Blind Willie Johnson - Biography



Gravel-voiced Blind Willie Johnson was a gospel-blues preacher and the most persuasive musical argument for bottleneck guitar. His music drew from folk, hymns and blues to create a small but influential body of work, all of which has thankfully been preserved. On the other hand, most of the facts about his life are unconfirmable at best and contradictory at worst.

 

William Johnson was born January 22nd, 1897, just outside Brenham, Texas, in the heart of the bluebonnet region. His mother died when he was a three or four and his father, George, quickly remarried, soon after relocating the family to Marlin. When Willie was five, he supposedly expressed his desire to preach the gospel and his father obliged him by constructing a guitar out of a cigar box so that he could perform in public with a can and make a little money. When he was seven, an alleged bit of domestic violence resulted in Willie's stepmother supposedly throwing lye in the boys face (accounts vary as to whether or not it was meant for his father) leaving him blind. Johnson continued performing publicly, honing his slide guitar skills. According to some sources, he used a pocket knife; Blind Willie McTell claimed his slide was a brass ring. In the only known photo of Johnson, he doesn't seem to use either. On Saturdays, not only did Johnson begin traveling to Hearne to play religious songs, he also began preaching.

 

In 1926, he seems to have been married to a woman, Willie B. Harris (or Hays). On June 22nd, 1927, he reportedly married a woman named Angeline whom he met whilst performing in Dallas.  Neither has thus far been verified by a certificate and are based on the two women's claims. As a husband and wife duo, they performed around Dallas and Waco until, in December, Johnson entered the Columbia's Dallas studios and recorded ten songs, including Johnson's most celebrated, "Dark Was the Night, Cold Was the Ground." It has the distinction of being one of 27 samples of music included on the Voyager Golden Record, launched into space in 1977 to represent the diversity of life on Earth. On his second visit, on December 5, 1928, accompanied by his wife on backing vocals, he recorded another session and became one of Columbia's most popular artists, with his 78s being pressed in numbers around 10,000 and he was outselling artists as popular as Bessie Smith.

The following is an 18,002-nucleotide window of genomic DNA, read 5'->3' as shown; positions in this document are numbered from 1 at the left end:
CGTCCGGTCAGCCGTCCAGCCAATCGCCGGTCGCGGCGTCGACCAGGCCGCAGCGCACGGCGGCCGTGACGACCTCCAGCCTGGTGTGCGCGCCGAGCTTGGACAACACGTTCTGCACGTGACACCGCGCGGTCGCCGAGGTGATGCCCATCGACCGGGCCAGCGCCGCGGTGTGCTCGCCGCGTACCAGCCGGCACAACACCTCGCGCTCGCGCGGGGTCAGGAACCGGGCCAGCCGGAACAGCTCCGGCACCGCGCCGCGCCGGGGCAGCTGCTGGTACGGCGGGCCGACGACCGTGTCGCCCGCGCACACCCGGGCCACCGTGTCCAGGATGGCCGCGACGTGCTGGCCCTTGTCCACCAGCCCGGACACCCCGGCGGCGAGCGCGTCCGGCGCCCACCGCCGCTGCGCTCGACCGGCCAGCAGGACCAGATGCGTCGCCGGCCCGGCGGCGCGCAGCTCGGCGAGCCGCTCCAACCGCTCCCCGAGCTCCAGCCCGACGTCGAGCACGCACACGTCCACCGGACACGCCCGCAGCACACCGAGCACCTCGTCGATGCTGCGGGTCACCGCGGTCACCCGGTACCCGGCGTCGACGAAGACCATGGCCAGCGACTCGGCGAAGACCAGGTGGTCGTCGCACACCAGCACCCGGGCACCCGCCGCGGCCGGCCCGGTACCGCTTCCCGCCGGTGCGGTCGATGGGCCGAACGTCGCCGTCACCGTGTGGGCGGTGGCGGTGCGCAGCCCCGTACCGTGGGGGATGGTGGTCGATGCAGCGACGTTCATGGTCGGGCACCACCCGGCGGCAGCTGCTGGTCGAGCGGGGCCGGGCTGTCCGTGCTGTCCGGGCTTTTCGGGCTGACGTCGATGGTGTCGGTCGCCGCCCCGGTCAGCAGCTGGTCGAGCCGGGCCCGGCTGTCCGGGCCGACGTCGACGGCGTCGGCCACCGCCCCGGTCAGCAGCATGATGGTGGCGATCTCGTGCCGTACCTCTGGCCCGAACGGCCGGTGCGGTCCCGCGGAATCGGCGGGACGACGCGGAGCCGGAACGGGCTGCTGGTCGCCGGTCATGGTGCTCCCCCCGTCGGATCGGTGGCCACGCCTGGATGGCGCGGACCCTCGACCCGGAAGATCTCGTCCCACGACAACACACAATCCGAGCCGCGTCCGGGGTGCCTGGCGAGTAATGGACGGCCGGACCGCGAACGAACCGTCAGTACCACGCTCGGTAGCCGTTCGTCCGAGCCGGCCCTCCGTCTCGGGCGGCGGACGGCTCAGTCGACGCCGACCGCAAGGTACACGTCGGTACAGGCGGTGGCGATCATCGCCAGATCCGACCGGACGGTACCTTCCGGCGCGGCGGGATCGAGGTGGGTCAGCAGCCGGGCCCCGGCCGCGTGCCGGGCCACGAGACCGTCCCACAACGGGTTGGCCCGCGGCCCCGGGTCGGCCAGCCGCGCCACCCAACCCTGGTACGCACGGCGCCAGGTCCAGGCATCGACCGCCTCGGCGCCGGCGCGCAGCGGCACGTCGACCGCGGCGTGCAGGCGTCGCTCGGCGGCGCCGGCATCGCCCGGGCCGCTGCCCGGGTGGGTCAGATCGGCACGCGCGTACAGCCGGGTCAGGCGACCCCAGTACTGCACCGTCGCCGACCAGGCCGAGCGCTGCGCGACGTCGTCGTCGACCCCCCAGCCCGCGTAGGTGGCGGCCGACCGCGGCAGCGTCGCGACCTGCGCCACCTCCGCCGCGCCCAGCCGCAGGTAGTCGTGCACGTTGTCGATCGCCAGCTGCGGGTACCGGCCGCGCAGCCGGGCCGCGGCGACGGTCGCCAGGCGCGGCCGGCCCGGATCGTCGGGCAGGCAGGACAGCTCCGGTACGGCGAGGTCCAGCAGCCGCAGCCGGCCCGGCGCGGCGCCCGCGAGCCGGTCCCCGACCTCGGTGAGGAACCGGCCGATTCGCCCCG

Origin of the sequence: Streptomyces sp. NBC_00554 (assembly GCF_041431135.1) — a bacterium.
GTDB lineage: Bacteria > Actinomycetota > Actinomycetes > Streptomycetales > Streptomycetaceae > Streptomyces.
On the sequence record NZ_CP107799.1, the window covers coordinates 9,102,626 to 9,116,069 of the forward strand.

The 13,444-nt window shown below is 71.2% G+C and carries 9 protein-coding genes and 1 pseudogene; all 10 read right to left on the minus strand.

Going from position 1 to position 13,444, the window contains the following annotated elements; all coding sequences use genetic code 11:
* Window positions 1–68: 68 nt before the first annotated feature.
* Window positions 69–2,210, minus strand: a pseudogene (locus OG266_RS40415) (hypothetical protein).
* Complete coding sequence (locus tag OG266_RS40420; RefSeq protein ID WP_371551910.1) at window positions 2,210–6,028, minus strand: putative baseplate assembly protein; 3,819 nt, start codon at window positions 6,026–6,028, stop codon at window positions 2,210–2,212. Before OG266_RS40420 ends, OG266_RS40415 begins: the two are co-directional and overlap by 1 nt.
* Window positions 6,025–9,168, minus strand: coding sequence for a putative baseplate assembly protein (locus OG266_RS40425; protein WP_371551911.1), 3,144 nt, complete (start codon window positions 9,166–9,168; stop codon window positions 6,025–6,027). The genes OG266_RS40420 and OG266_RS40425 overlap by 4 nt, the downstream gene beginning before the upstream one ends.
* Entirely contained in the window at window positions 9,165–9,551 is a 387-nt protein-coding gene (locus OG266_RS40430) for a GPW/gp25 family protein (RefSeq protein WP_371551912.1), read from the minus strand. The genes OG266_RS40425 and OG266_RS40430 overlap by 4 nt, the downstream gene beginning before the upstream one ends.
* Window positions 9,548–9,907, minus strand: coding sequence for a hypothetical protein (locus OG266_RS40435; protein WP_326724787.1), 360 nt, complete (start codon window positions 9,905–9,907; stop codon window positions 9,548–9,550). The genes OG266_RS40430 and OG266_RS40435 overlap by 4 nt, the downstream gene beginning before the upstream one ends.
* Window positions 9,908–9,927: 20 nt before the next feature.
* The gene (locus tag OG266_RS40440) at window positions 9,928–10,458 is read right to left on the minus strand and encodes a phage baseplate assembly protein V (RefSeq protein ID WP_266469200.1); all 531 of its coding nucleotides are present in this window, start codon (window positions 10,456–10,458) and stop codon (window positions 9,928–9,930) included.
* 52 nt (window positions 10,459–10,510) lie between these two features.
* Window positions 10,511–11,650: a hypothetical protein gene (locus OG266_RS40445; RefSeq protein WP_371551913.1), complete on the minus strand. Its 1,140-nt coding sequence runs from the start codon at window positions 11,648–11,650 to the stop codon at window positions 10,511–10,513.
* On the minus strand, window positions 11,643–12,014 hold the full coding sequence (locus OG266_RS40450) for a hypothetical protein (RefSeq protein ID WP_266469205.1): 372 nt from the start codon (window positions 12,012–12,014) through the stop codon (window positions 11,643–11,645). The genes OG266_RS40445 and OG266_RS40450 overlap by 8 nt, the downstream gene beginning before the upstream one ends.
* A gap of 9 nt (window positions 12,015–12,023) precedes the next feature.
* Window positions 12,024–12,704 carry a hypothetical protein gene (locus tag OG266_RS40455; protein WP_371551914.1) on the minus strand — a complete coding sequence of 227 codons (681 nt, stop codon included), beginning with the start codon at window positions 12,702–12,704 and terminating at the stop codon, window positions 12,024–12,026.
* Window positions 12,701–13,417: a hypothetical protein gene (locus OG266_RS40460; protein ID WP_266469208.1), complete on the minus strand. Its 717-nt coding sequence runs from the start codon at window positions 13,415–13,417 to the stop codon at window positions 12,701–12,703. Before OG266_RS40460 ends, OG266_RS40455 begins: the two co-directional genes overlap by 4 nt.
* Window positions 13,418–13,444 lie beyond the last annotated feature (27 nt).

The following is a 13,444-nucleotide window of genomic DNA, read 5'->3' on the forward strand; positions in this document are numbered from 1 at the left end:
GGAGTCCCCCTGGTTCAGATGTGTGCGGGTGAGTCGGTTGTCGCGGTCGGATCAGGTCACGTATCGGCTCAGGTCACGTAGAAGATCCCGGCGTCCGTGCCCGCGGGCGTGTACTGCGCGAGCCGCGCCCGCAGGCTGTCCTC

After the couple met Elder Dave Ross, they traveled to New Orleans's Columbia studios in December, 1929, to record another ten songs. He stayed for nearly a month and during a performance in New Orleans in front of the Customs House of "If I Had My Way," he was arrested for attempting to incite a riot buy an officer who misconstrued the biblical allusion in the title. After his release, he visited his father, again single and living in LaFayette, before heading back to Beaumont. In April, 1930, Johnson recorded his final session with his wife occasionally singing lead. His final release, "John the Revelator" b/w "You're Gonna Need Somebody on Your Bond" was deleted after a mere 800 copies were pressed, due to Columbia facing serious financial challenges with the onset of the depression. Afterward, he resumed his regular gig of street performances, mostly along Forsythe, sometimes accompanied by his and his wife's children. In the following years, he sometimes accompanied other acts like the Silver Fleece Quartet.

 

With Harris/Hays, he is said to have given birth to a daughter, Sam Faye Johnson on June 23rd, 1931 and she's provided a birth certificate listing a musician, William Johnson, as her father. A 1944 city directory showed that Reverend W J Johnson was preaching at the House of Prayer at 1440 Forrest Street in Beaumont. After his house burned down, the impoverished Johnson is said to have grown sick after sleeping in the ashes of his former abode although his final residence is given as the church at which he preached. Angeline Johnson told his biographer years later that she attempted to admit him to a hospital but he was refused on account of either his blackness, his blindness or both. On September 18th, 1945, he died. The cause of death was listed as malarial fever with syphilis as a contributing factor... as well as blindness. He's believed by some music historians to be buried in Beaumont's Blanchette cemetery. His wife went on to find employment as a nurse in the 1950s. In 1993, all 30 of his recordings were collected and released as The Complete Blind Willie Johnson (Columbia).

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